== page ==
Brandon Craig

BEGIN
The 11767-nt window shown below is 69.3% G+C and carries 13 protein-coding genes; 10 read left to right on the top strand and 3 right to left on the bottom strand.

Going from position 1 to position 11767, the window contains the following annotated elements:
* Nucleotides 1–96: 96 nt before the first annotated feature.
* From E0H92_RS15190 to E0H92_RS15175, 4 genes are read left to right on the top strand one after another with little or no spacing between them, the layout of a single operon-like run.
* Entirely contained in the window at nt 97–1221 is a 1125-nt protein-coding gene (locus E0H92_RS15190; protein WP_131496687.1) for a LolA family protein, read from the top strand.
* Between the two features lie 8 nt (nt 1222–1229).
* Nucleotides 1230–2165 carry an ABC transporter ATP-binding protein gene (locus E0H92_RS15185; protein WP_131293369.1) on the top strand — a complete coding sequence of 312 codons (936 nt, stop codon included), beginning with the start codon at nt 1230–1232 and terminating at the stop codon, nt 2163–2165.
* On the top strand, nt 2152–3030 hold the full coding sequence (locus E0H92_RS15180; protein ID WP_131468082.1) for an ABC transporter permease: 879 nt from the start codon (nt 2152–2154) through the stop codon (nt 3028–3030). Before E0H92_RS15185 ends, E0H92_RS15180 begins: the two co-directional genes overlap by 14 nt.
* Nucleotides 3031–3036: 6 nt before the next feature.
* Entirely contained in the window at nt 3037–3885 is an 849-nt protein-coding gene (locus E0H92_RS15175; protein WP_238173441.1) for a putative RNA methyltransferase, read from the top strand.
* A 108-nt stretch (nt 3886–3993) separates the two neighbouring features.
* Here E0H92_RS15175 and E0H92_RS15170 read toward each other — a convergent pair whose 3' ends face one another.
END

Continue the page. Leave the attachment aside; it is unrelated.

While arbitration has become a widely accepted alternative to litigation, the role it should play in patent disputes has been widely debated. Issued by the federal government, patents confer a temporary monopoly on the production, use, and sale of new innovations. The government may have an interest in keeping such disputes out of the private realm of arbitration, at least when the dispute is over the validity of the patent. For other patent issues such as licensing, which is essentially a private contract, arbitration may serve as a useful and cost-effective alternative. Even when arbitration is not warranted, other useful strategies such as bifurcation of issues can make the dispute resolution process more efficient. Aoki v. Gilbert, a case coming out of the Eastern District of California, however, is a prime example of how those strategies can backfire when not executed properly. After laying out the factual and legal background of the case, this note will examine the effectiveness of bifurcation and arbitration as dispute resolution tools in patent disputes. This note concludes that while bifurcation and arbitration may not have been appropriate in this case, they nevertheless can be an effective option in most patent licensing disputes.



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